Life as a college student got a little better when I began to explore the various ethnic foods available in the U-District.
For less than three dollars, I could get a big bowl of authentic Greek lentil soup, sides of pita bread and feta cheese, and a cup of coffee. I loved that and ate it perhaps four times a week. At another Greek restaurant, I lived on spinach and feta omelets, potatoes, and coffee. I could get a huge, cheap burrito at the Mexican stand. I could also nurse a cup of coffee and a croissant all evening at one of the many coffee houses in 1980s Seattle.
Cooking for myself was not cheaper. I had no idea how to prepare anything, so I didn’t know what to shop for. It never occurred to me to buy a cookbook, and I just built into my budget that I’d eat twice a day. Cereal at home, cheap food in the U-District at night.
As I worked my way through college, I also worked my way through waitress jobs at increasingly higher-class restaurants. I went from coffee house to all-night diner to Pioneer Square historic bar to sports bar, which was where I was working when I graduated. Unable to find a job with my liberal arts degree, I continued to climb the ladder of fine dining.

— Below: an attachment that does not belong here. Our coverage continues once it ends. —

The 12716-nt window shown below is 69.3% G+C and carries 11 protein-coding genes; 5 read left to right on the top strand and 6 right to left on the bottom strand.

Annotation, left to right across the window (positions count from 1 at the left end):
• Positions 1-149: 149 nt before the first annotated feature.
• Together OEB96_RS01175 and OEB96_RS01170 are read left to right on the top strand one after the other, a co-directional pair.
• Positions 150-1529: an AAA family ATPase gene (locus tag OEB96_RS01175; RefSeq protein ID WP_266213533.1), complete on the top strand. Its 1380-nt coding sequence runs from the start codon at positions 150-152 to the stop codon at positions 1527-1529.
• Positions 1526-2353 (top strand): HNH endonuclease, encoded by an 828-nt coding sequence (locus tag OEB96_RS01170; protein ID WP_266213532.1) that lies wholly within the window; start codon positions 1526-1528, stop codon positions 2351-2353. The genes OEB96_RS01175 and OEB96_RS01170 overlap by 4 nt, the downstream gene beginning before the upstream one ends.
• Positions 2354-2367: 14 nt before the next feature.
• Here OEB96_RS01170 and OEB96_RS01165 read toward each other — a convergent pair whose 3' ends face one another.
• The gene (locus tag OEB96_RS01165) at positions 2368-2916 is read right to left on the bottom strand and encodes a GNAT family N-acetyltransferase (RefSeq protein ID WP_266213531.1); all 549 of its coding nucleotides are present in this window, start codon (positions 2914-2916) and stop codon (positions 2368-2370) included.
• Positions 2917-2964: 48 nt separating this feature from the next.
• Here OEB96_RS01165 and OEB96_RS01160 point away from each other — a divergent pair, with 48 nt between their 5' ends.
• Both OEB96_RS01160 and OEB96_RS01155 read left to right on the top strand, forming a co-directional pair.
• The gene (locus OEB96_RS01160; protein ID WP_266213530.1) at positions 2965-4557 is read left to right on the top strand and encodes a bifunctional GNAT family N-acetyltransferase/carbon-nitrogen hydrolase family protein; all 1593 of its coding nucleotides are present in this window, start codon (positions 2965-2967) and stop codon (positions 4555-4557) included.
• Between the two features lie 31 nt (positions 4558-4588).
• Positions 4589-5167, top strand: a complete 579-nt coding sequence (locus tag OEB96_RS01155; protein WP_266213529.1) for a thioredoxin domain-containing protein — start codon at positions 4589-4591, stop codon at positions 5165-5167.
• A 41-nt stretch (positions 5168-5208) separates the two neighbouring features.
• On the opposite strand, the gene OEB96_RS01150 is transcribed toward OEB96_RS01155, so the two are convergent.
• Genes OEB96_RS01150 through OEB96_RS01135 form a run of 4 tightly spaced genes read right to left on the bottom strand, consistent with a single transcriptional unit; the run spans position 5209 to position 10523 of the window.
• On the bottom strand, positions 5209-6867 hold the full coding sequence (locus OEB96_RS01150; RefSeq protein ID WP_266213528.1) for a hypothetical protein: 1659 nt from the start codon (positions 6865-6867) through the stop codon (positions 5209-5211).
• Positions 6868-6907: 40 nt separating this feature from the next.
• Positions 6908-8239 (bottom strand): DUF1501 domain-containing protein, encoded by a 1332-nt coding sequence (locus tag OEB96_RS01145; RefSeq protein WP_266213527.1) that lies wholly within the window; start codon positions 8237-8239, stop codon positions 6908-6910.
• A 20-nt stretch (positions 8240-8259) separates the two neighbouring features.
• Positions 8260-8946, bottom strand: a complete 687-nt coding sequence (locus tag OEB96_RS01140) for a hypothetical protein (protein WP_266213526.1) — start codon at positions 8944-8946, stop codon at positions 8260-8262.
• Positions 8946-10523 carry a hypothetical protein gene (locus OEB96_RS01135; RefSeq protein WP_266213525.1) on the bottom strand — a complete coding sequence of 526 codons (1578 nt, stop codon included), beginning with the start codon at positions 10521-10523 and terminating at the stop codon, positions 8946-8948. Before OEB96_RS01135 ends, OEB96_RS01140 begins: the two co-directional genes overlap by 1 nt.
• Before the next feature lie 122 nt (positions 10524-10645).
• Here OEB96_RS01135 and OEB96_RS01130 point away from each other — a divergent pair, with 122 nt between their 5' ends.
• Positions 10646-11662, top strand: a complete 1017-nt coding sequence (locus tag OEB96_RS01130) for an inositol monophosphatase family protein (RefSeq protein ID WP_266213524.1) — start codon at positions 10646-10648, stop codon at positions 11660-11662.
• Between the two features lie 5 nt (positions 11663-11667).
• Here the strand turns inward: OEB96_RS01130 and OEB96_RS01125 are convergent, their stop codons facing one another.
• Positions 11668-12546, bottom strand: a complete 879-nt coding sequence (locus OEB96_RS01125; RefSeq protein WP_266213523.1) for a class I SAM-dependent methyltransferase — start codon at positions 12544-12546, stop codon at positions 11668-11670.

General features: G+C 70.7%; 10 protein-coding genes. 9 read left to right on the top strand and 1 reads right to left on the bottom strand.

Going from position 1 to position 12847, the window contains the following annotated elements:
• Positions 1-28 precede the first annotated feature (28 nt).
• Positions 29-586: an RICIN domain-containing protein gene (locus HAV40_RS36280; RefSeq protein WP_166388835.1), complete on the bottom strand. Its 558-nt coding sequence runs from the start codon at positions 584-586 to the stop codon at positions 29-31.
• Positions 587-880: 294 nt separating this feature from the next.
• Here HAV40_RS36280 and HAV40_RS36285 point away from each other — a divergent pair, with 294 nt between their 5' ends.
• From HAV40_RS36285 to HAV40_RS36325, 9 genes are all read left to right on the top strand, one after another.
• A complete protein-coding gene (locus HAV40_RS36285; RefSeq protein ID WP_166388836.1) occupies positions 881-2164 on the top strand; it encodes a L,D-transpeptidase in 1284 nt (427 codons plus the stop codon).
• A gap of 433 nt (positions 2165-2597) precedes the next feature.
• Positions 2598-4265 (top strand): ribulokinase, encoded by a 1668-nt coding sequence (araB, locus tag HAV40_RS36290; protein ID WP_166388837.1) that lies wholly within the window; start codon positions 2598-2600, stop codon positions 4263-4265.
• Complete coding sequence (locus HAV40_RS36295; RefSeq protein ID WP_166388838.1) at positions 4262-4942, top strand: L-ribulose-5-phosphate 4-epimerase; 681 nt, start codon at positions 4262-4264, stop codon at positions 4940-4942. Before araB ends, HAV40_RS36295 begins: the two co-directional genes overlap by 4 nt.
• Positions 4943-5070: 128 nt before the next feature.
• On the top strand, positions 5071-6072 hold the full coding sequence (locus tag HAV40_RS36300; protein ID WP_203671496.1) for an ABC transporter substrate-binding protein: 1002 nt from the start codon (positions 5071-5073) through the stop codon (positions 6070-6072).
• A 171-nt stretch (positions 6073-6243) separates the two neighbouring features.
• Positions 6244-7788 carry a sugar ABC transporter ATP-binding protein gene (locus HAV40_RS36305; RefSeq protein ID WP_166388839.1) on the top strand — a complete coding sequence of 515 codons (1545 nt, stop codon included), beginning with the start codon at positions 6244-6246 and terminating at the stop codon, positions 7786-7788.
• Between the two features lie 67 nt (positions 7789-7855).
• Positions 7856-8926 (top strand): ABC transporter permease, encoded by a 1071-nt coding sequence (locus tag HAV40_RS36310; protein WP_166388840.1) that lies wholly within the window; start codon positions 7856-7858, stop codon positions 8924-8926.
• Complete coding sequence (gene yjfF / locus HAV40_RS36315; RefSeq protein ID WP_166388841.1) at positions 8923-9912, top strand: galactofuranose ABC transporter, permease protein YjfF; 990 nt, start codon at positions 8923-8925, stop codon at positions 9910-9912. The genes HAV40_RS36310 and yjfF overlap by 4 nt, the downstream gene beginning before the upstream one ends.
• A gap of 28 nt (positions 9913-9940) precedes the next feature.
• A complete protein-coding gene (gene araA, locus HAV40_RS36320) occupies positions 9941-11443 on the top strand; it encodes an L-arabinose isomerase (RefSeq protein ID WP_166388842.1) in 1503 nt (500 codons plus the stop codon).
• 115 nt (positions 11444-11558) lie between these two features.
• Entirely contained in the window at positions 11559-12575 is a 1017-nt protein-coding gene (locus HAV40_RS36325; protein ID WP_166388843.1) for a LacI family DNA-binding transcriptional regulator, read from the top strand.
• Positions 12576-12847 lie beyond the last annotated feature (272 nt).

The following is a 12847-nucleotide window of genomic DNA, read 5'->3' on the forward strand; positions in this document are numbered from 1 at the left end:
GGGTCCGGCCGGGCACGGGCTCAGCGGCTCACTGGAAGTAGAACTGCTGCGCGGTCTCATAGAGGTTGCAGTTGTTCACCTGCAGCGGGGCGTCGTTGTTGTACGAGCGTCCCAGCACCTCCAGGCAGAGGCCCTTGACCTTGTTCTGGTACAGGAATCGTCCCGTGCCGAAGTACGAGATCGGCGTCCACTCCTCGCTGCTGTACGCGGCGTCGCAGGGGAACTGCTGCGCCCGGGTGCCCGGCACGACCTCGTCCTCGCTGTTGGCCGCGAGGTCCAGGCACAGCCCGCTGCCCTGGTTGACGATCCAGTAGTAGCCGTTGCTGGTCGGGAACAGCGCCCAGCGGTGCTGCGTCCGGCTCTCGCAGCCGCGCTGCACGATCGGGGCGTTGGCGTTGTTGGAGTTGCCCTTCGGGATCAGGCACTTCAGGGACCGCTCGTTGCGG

Finally, I hit the jackpot, getting hired as a waitress at a popular, high-priced fish restaurant in Seattle, where I could almost support myself on the tips alone.
Although I was still a disaster in the kitchen, I found myself each night explaining the thirty-plus varieties of fish and shellfish on the menu, even down to their textures, tastes, and best cooking temperatures. Thanks to the “crew chow” meals I received as a benefit of working at the restaurant, I fell in love with Columbia River sturgeon, Ahi tuna, Alaskan halibut and salmon, mahi-mahi, ono—essentially, any fish that had a steak-like texture and tasted like something other than “fishy” fish.
And then I met M.
He was a sous chef at the restaurant, and the two of us were a couple within a week. When we moved in together, he did all the cooking. In fact, there wasn’t any question that he would do all the cooking. As I explained, I didn’t like to cook. And, as he explained after watching me, I couldn’t cook. Not in his kitchen.
We got married, and his being the chef was funny for a while. But, if you’ve ever lived with a chef, you know that the kitchen is chef’s territory. His domain. His kingdom. Over the years, M., who was sweet and kind most of the time except when it came to the kitchen, criticized everything I did in that space of my diminishment: I didn’t know how to chop mushrooms, heat up oil in a pan, fry an egg properly, or even wash dishes.
My responses became rote: “Okay? I was trying to help. But fuck you. Do it yourself.”
• • •
Watch out, you might get what you’re after.
—”Burning Down the House,” Talking Heads